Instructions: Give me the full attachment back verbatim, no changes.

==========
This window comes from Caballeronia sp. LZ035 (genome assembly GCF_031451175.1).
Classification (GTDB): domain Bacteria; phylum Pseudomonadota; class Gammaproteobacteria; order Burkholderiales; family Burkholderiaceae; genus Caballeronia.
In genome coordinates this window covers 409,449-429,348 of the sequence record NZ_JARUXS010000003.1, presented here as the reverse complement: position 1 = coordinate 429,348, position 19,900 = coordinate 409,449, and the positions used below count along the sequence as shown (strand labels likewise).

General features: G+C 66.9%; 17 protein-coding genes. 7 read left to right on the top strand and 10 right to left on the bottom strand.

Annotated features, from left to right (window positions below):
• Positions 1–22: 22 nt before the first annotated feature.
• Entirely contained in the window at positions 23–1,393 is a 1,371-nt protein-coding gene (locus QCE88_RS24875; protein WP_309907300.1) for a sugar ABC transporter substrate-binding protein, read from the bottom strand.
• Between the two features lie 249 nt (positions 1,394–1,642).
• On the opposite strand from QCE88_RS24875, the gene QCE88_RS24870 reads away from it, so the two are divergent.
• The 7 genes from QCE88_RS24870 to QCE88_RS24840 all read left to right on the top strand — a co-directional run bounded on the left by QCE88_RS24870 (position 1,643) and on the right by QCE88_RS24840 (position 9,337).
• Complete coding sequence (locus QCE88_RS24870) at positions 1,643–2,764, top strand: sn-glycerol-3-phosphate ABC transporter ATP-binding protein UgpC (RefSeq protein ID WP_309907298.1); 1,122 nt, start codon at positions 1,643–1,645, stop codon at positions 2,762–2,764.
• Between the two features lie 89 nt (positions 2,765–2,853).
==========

This window comes from Caballeronia sp. LZ035 (genome assembly GCF_031451175.1).
Classification (GTDB): domain Bacteria; phylum Pseudomonadota; class Gammaproteobacteria; order Burkholderiales; family Burkholderiaceae; genus Caballeronia.
In genome coordinates this window covers 409,449-429,348 of the sequence record NZ_JARUXS010000003.1, presented here as the reverse complement: position 1 = coordinate 429,348, position 19,900 = coordinate 409,449, and the positions used below count along the sequence as shown (strand labels likewise).

General features: G+C 66.9%; 17 protein-coding genes. 7 read left to right on the top strand and 10 right to left on the bottom strand.

Annotated features, from left to right (window positions below):
• Positions 1–22: 22 nt before the first annotated feature.
• Entirely contained in the window at positions 23–1,393 is a 1,371-nt protein-coding gene (locus QCE88_RS24875; protein WP_309907300.1) for a sugar ABC transporter substrate-binding protein, read from the bottom strand.
• Between the two features lie 249 nt (positions 1,394–1,642).
• On the opposite strand from QCE88_RS24875, the gene QCE88_RS24870 reads away from it, so the two are divergent.
• The 7 genes from QCE88_RS24870 to QCE88_RS24840 all read left to right on the top strand — a co-directional run bounded on the left by QCE88_RS24870 (position 1,643) and on the right by QCE88_RS24840 (position 9,337).
• Complete coding sequence (locus QCE88_RS24870) at positions 1,643–2,764, top strand: sn-glycerol-3-phosphate ABC transporter ATP-binding protein UgpC (RefSeq protein ID WP_309907298.1); 1,122 nt, start codon at positions 1,643–1,645, stop codon at positions 2,762–2,764.
• Between the two features lie 89 nt (positions 2,765–2,853).